I exchanged email with him once, but that's it. I'm surprised to hear
he was at Transmeta at all.
> I loved this thesis work (Synthesis)
Me too. By the way, it appears that the web page his thesis was
previously on is no longer available, but I think I might have it lying
around on disk in PostScript form. Does anyone want a copy?
Synthesis included a bunch of extremely innovative things; even one of
them would have made a good thesis.
- very efficient run-time code synthesis (instead of attaching a vtable
of pointers to functions, you would attach a table of code)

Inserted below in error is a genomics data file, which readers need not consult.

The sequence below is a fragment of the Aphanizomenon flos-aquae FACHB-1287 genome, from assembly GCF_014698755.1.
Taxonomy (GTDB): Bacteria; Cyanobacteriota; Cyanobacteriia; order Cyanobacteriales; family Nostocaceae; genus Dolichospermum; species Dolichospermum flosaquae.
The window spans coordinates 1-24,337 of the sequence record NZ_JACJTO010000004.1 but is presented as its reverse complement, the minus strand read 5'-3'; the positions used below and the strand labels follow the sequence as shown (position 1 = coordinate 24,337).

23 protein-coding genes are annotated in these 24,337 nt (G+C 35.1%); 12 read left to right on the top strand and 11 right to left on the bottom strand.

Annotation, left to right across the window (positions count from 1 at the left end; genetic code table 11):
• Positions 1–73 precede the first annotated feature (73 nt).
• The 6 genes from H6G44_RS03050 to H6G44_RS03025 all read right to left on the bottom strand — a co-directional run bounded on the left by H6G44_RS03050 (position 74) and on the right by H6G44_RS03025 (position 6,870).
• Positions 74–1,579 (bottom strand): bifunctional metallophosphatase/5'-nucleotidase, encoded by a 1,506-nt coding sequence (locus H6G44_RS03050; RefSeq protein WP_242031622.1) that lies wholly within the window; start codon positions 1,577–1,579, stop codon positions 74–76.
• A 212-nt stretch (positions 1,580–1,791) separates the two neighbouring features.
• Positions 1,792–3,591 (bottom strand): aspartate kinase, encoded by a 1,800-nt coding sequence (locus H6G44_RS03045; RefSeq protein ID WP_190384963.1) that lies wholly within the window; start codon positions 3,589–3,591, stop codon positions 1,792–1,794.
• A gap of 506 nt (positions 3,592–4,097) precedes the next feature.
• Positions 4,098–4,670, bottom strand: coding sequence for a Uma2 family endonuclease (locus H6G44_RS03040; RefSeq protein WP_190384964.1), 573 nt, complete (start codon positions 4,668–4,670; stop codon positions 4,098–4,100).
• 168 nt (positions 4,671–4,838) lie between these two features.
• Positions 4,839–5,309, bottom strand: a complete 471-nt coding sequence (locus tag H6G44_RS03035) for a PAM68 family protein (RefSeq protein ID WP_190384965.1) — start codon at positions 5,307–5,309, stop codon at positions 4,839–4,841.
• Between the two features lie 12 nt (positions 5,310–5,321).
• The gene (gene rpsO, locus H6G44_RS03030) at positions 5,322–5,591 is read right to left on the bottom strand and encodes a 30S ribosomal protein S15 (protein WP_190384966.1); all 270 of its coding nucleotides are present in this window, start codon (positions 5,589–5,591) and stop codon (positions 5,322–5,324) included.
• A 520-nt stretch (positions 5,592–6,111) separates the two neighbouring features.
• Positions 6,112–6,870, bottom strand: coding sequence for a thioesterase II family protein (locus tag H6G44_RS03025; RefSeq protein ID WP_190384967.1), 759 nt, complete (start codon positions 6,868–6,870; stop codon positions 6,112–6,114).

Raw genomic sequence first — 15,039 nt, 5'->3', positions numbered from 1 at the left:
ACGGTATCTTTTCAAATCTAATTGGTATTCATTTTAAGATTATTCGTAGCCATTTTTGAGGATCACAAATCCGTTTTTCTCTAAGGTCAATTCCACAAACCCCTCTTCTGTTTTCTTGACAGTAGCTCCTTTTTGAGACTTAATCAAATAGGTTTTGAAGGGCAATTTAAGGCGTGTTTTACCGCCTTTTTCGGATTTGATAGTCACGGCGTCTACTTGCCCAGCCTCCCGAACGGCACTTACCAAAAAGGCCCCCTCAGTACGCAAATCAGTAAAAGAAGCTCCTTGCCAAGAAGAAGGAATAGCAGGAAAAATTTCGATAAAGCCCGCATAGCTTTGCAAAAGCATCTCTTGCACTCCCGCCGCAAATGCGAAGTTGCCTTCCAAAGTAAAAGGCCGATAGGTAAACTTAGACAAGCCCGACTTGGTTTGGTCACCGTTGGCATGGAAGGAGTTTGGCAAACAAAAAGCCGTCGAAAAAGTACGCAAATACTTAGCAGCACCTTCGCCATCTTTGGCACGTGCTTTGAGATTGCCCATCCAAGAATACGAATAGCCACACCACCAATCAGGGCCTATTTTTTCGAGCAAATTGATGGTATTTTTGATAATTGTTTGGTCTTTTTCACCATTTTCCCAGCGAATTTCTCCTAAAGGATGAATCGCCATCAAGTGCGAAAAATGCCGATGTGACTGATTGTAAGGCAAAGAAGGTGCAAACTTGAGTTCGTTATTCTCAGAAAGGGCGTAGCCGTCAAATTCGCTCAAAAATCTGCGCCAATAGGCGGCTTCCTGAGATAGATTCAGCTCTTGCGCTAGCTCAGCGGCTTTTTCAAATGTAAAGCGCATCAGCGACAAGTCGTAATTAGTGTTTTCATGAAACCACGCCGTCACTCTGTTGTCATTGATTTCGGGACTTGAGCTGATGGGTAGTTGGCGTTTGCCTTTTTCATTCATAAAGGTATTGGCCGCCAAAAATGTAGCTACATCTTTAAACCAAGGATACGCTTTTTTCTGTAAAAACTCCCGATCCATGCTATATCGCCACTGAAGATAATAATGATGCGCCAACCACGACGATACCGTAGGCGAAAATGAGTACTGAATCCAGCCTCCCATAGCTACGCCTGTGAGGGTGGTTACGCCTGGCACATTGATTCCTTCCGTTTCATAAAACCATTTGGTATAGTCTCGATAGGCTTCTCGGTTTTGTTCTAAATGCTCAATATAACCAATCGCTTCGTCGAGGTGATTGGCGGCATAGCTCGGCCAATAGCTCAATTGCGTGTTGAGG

- adaptive scheduling based on I/O streams, so you can get
real-time-like performance on things like audio, without the
inflexibility of typical real-time methods.
- lock-free synchronization -- the kernel ran on a dual-CPU machine,
but used no blocking synchronization techniques at all in order to
avoid deadlock. Instead, it used compare-and-swap exclusively.
Does anyone know what kind of followup work has been done? Surely
enough people were blown away by his work that there should be a few
Synthesis copycats, right?
-- <firstname.lastname@example.org> Kragen Sitaker <http://www.pobox.com/~kragen/> [around 1998-12-23], it is amazing to watch fear and loathing and greed at play with the more speculative Internet stocks. To call this a tulip craze would be a vast understatement. -- Adam Rifkin, <email@example.com>